Segmentation: Difficult Debts

In the third of our blog series on our segmentation model, Laura Crow, Senior Programme Manager, Propositions, looks at the some of the surprising insights from the relatively wealthiest group across our segments: Difficult Debts.

‘Relatively’, is of course the key word for our starting point: Difficult Debts typically have a household income of £25-50k. The Joseph Rowntree Foundation (JRF) analyses the gap between what people have and what they need for a decent standard of living, and for 2023 they calculate a couple with two children would need to earn £50k to reach this minimum – so as you can see our Difficult Debts segment still represents households struggling to get by.

Despite those in Difficult Debts ranking highest for household earnings in our segments, 37%  reported having no savings at all, this is the third highest across all our segments and represents a 5% rise between March and December 2022.

With the average savings at £346, many in this segment would find it challenging to navigate an unexpected financial expense. These statistics demonstrate the complexity of understanding people’s financial lives; for whilst income maximisation is undoubtedly essential, there are additional factors to consider for improving financial resilience.

Get to know the Difficult Debts segment

  • Typically aged between 35 and 44
  • 12.5% of the financially vulnerable population
  • 81% privately rent or own a mortgage which plays a key part in their vulnerability. Recently, the Office for National Statistics flagged private renters as one of the most challenging groups to be able to build up savings (December 2023)
  • Those in this segment typically have the highest average debt levels across the segments at £7,323
  • Credit cards are the most utilised form of debt, with 1 in 3 holding credit card balances, followed by arranged overdrafts
  • 1 in 3 are missing credit card repayments

Our segments are based around behavioural insights, not just key data points. Our in-person interviews (hall testing) highlighted a heightened concern among participants regarding their expenses exceeding their financial capacity, particularly in relation to heating costs, compared to other segments. This suggests that, due to changes in rent and mortgage rates, this group is relatively new to the stresses of carefully managing their funds. In contrast, other segments have long been acquainted with the sacrifices and adaptations necessary during periods of financial vulnerability.

Diving deeper into their financial needs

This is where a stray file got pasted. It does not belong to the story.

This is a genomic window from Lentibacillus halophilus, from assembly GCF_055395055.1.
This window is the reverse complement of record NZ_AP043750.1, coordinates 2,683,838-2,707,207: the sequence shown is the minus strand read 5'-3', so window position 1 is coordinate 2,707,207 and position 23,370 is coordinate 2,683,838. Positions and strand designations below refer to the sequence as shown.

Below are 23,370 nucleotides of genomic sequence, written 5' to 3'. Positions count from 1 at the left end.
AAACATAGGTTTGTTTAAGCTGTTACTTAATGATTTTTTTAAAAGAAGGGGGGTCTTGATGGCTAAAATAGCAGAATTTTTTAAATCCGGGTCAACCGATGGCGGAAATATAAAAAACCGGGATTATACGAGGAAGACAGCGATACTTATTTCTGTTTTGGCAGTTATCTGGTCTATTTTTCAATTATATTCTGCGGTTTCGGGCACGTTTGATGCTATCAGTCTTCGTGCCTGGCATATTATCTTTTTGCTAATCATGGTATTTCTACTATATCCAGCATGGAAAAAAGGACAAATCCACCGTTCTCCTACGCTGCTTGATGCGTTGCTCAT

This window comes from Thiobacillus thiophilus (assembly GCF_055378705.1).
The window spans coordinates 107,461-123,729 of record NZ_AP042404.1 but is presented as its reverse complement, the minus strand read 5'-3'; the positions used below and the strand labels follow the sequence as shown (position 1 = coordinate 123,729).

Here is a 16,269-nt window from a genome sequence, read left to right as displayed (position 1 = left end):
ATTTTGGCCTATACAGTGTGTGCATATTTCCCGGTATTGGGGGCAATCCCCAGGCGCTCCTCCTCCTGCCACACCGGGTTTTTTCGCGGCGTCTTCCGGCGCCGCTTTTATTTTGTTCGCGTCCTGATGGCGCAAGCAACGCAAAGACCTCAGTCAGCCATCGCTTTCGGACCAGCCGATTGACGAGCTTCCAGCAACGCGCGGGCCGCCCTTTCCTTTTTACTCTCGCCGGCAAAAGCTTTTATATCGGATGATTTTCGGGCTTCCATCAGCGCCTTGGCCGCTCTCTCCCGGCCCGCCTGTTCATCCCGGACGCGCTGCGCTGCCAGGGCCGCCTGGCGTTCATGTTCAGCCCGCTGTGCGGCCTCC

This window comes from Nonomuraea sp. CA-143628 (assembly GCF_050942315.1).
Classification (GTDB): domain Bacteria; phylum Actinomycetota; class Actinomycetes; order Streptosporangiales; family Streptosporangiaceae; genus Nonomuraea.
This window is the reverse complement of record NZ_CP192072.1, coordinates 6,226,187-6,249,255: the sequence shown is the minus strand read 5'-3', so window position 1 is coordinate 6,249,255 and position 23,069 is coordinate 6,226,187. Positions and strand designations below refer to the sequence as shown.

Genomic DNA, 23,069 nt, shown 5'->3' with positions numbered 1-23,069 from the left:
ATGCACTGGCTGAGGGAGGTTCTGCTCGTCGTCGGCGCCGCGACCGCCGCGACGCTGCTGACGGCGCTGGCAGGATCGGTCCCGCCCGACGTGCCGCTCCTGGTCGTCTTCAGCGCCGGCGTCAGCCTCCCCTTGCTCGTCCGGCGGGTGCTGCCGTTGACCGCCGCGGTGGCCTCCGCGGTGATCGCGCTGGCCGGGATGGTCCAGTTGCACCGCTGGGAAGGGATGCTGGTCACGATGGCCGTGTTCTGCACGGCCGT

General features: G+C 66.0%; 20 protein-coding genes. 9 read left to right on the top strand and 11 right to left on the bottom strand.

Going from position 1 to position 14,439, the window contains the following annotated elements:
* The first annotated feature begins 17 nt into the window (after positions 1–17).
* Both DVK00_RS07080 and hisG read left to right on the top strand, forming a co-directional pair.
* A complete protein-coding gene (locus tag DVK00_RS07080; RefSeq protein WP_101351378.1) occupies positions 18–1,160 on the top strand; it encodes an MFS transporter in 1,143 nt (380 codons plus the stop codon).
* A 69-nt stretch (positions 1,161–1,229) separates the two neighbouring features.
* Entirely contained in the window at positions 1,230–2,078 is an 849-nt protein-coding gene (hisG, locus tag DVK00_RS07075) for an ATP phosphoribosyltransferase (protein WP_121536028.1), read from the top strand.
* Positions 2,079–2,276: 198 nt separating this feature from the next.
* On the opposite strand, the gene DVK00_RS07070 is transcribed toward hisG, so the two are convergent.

We recognise that credit is not always going to be the best solution to addressing the needs of our segments but given the high cost of servicing debt, we see a particular opportunity in providing consolidation loans to this segment. We are in the process of funding lenders to innovate in this area to serve our segments, where there the customer benefits via arbitrage on the rates of many high-cost credit products utilised and simpler repayment to lower anxiety. Moreover, consolidation loans have the potential to remediate cost pressures faster than popularised narratives around mortgage extensions which could cost more over the long term and increase pressure at retirement. We will share learnings as available and encourage any lender to look at its underwriting criteria and use new technology to better assess affordability to reach more customers in this segment.

With 1 in 3 holding credit cards, this segment is reasonably well served by mainstream providers when it comes to access and has a high digital footprint. As such open finance provides that opportunity to better reach out to customers and recommend options which are available to them. Is a consolidation loan right at that time? If so, how can customers be nudged to save the incremental gain from change in payments? Or when is it clear a bigger life event has happened, like losing work from an accident, and more wrap around support is needed? And if weaving this picture together isn’t possible today, what cross industry partnerships are needed to move forward?

Our interviews and personas also showed a high level of awareness around their own credit score and valued its importance. This is reflected in the segment being the second joint least likely to miss a loan repayment (although the third fastest growing segment for missing payments from its previously low base). As such, other potential areas for consideration include:

  • Research and clarity for customers on what really moves the needle in improving credit scores after customers recover from debt issues.
  • Rewards for customers who can practically manage down their debt – we have seen providers reduce arranged overdraft limits over fears of indebtedness, but not tied this to finding other benefits to maintain loyalty throughout such a change.
  • Better pathway products which help customers re-engage with credit once in a financial position to do so but builds sufficient check-ins and guardrails, so the customer feels empowered yet protected.

What next?

Our segmentation can help financial services providers further understand different groups, identify who they are serving well today and where there is the opportunity to serve different customer groups. This could not only help build the financial resilience of different segments, but also help organisations to diversify their customer base.  

It’s also just a starting point. If you’re an organisation with expertise in this area and are looking to do more to improve propositions for this segment, it would be great to understand more on the gaps and opportunities to serve them.

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